Priority will be given to projects that develop new initiatives in one of three main areas: (1) research on policy and practice issues relevant to the major themes of financial gerontology, including but not limited to socioeconomic variations in retirement preparation, intergenerational care-giving, factors influencing patterns of spending and savings, and patterns of health care needs of middle-age and older-age populations; (2) conferences for either professional or public audiences on topics exploring linkages among aging, financial dynamics, and quality of life; and (3) curriculum development for graduate-level courses in social work and financial gerontology.

Eligibility for Boettner Research Awards: proposals for the spring 1997 competition are invited from university faculty and full-time research staff, conducting or planning research in the areas listed above.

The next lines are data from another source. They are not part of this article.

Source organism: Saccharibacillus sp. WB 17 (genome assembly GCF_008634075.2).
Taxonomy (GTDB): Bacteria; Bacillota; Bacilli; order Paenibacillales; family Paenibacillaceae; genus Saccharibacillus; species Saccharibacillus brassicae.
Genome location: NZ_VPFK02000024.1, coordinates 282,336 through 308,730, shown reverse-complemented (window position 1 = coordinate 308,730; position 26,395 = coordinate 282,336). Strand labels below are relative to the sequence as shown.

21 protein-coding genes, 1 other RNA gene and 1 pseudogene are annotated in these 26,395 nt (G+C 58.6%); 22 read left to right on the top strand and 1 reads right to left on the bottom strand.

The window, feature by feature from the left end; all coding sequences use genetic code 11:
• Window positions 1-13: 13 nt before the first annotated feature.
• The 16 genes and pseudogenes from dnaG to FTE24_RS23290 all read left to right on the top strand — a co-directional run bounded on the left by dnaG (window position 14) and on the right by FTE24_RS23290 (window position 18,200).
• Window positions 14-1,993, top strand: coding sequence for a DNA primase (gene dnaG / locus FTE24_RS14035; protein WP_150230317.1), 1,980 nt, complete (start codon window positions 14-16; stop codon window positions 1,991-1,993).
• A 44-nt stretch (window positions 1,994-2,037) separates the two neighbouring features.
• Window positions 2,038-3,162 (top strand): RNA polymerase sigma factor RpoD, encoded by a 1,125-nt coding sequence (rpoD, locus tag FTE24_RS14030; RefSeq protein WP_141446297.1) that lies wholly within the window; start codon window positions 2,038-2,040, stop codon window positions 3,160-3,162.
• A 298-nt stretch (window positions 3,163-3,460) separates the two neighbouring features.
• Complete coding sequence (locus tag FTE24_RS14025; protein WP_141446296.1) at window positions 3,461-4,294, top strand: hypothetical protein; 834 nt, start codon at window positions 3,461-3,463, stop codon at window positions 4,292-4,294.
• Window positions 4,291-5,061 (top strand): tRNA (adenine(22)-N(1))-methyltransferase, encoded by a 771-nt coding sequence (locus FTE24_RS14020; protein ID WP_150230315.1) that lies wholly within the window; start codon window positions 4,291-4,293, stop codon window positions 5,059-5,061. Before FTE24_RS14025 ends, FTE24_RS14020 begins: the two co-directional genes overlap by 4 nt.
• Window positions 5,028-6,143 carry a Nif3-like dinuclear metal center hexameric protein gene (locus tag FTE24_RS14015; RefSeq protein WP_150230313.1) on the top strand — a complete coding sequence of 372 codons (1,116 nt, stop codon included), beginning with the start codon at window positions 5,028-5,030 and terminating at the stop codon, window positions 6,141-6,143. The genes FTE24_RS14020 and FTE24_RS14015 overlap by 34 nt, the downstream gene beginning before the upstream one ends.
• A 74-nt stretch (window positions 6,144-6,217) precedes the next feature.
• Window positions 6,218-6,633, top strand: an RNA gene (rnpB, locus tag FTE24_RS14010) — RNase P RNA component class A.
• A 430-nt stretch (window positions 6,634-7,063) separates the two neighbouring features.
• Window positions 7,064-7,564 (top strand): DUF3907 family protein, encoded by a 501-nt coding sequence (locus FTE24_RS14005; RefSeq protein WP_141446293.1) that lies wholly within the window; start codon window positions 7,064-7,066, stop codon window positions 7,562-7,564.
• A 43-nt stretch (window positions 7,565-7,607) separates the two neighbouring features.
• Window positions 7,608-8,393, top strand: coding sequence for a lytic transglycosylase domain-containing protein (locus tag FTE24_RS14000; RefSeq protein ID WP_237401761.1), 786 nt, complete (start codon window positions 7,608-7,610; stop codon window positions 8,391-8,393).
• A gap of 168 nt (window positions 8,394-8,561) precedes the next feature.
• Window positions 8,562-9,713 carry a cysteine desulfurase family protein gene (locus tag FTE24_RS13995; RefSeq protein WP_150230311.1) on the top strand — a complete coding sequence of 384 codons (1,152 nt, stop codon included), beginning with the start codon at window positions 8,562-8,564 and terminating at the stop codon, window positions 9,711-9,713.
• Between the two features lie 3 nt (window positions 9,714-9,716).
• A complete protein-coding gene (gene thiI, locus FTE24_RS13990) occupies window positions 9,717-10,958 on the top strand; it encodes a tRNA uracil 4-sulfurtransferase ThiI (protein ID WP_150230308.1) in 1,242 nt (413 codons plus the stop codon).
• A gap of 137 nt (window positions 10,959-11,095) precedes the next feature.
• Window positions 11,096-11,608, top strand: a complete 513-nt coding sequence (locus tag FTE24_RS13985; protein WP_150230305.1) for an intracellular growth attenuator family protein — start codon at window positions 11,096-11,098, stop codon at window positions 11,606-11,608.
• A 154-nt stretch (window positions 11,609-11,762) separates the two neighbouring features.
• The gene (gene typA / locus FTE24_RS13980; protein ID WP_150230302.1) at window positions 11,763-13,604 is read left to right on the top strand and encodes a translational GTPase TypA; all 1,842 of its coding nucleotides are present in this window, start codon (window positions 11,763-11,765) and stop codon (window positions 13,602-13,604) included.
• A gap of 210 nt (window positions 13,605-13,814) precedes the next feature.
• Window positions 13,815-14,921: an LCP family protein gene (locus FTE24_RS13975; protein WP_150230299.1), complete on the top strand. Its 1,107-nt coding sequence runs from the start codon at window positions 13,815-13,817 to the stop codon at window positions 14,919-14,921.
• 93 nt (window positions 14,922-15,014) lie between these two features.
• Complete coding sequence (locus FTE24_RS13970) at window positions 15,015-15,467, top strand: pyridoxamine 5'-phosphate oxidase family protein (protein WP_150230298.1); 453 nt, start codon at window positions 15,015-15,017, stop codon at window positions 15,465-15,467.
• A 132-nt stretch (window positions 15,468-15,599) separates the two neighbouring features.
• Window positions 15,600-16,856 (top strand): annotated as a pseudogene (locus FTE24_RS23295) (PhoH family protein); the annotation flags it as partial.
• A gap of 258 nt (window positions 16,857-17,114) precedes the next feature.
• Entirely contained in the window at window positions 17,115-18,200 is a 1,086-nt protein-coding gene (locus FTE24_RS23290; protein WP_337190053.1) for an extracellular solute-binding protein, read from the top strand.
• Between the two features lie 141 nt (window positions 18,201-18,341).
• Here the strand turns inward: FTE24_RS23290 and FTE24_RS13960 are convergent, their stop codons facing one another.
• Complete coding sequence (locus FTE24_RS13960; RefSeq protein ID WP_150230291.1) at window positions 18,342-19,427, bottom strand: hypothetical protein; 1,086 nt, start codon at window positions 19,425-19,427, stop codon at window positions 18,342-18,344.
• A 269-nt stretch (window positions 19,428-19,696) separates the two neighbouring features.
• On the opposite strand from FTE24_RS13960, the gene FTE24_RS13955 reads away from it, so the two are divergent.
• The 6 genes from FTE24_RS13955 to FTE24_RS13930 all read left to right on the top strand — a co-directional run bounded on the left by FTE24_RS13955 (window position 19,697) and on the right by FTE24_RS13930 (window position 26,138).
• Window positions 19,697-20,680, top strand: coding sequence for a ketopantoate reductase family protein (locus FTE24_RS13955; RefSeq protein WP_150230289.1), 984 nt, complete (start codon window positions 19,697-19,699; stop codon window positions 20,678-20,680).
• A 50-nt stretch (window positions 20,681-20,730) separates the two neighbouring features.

Doctoral students are encouraged to submit proposals to the Boettner Fund. To be eligible: by the start date of the proposed award, the student's dissertation proposal must have been accepted by the appropriate graduate committee. Boettner dissertation fellowships may include full or partial support for the appropriate academic period, thesis fees, and limited research expenses (the justification for which should be clearly identified in the budget).

Requirements for proposals: the guidelines for proposals are as follows:

  1. Size of awards (maximum per award): Faculty and senior researcher awards: $20,000; student awards: $10,000